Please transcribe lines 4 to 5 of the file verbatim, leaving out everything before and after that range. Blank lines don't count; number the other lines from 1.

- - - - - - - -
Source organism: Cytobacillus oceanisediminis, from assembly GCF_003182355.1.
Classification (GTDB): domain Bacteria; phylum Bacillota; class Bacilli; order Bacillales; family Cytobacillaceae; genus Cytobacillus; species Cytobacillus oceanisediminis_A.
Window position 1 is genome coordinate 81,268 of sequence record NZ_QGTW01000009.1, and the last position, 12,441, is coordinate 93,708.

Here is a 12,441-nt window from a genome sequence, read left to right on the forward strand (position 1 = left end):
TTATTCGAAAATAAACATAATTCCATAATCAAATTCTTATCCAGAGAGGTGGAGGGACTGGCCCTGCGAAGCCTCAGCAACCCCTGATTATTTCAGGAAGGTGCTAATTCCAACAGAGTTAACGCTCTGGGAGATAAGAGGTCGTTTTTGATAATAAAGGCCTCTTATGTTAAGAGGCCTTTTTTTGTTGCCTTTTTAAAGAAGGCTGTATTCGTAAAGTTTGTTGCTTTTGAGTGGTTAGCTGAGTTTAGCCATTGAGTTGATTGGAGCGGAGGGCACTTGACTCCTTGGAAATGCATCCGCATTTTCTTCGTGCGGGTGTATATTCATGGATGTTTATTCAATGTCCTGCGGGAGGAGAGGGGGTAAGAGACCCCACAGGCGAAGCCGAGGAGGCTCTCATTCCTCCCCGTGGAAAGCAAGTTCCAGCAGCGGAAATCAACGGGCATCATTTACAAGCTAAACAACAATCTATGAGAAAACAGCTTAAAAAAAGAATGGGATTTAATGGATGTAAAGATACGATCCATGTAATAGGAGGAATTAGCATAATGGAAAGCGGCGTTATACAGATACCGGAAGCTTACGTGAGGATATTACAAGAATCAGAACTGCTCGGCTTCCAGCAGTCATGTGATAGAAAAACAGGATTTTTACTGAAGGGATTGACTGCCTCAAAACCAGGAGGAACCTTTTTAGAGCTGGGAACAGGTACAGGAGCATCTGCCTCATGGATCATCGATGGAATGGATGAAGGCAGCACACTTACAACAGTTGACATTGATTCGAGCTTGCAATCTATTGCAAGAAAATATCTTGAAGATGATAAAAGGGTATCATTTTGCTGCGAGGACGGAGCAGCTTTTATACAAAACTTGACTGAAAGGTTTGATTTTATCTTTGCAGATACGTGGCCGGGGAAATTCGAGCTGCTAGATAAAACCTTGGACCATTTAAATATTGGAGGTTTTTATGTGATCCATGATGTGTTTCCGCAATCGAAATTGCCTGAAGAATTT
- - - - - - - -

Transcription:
Here is a 12,441-nt window from a genome sequence, read left to right on the forward strand (position 1 = left end):
TTATTCGAAAATAAACATAATTCCATAATCAAATTCTTATCCAGAGAGGTGGAGGGACTGGCCCTGCGAAGCCTCAGCAACCCCTGATTATTTCAGGAAGGTGCTAATTCCAACAGAGTTAACGCTCTGGGAGATAAGAGGTCGTTTTTGATAATAAAGGCCTCTTATGTTAAGAGGCCTTTTTTTGTTGCCTTTTTAAAGAAGGCTGTATTCGTAAAGTTTGTTGCTTTTGAGTGGTTAGCTGAGTTTAGCCATTGAGTTGATTGGAGCGGAGGGCACTTGACTCCTTGGAAATGCATCCGCATTTTCTTCGTGCGGGTGTATATTCATGGATGTTTATTCAATGTCCTGCGGGAGGAGAGGGGGTAAGAGACCCCACAGGCGAAGCCGAGGAGGCTCTCATTCCTCCCCGTGGAAAGCAAGTTCCAGCAGCGGAAATCAACGGGCATCATTTACAAGCTAAACAACAATCTATGAGAAAACAGCTTAAAAAAAGAATGGGATTTAATGGATGTAAAGATACGATCCATGTAATAGGAGGAATTAGCATAATGGAAAGCGGCGTTATACAGATACCGGAAGCTTACGTGAGGATATTACAAGAATCAGAACTGCTCGGCTTCCAGCAGTCATGTGATAGAAAAACAGGATTTTTACTGAAGGGATTGACTGCCTCAAAACCAGGAGGAACCTTTTTAGAGCTGGGAACAGGTACAGGAGCATCTGCCTCATGGATCATCGATGGAATGGATGAAGGCAGCACACTTACAACAGTTGACATTGATTCGAGCTTGCAATCTATTGCAAGAAAATATCTTGAAGATGATAAAAGGGTATCATTTTGCTGCGAGGACGGAGCAGCTTTTATACAAAACTTGACTGAAAGGTTTGATTTTATCTTTGCAGATACGTGGCCGGGGAAATTCGAGCTGCTAGATAAAACCTTGGACCATTTAAATATTGGAGGTTTTTATGTGATCCATGATGTGTTTCCGCAATCGAAATTGCCTGAAGAATTT